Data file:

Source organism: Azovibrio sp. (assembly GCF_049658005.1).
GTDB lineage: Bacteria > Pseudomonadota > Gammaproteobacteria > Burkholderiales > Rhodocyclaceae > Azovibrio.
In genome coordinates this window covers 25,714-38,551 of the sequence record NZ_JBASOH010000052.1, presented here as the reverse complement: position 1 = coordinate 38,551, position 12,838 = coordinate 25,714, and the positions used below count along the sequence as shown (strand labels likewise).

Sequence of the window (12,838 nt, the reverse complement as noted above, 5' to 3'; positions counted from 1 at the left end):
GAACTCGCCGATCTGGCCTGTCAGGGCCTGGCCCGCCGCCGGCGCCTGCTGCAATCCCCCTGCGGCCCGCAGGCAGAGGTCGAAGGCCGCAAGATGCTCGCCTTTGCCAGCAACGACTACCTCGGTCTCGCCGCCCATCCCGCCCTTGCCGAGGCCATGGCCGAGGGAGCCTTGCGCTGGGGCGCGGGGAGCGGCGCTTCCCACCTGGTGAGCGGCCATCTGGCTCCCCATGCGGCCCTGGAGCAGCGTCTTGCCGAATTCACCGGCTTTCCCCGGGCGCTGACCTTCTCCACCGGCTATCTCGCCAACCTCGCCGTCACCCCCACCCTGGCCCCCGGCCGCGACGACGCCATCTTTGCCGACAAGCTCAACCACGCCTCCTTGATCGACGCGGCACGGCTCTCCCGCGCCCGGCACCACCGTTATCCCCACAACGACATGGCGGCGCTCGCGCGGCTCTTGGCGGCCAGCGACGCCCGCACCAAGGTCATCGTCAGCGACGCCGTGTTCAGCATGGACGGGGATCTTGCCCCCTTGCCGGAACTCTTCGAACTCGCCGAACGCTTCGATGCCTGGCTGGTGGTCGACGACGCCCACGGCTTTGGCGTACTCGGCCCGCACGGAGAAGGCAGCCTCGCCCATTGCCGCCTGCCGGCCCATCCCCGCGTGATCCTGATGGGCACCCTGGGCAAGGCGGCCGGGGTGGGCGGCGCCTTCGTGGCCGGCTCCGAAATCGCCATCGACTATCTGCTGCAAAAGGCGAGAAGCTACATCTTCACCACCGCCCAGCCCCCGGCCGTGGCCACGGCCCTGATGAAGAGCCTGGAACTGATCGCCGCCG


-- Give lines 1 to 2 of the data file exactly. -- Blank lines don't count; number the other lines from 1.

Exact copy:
Source organism: Azovibrio sp. (assembly GCF_049658005.1).
GTDB lineage: Bacteria > Pseudomonadota > Gammaproteobacteria > Burkholderiales > Rhodocyclaceae > Azovibrio.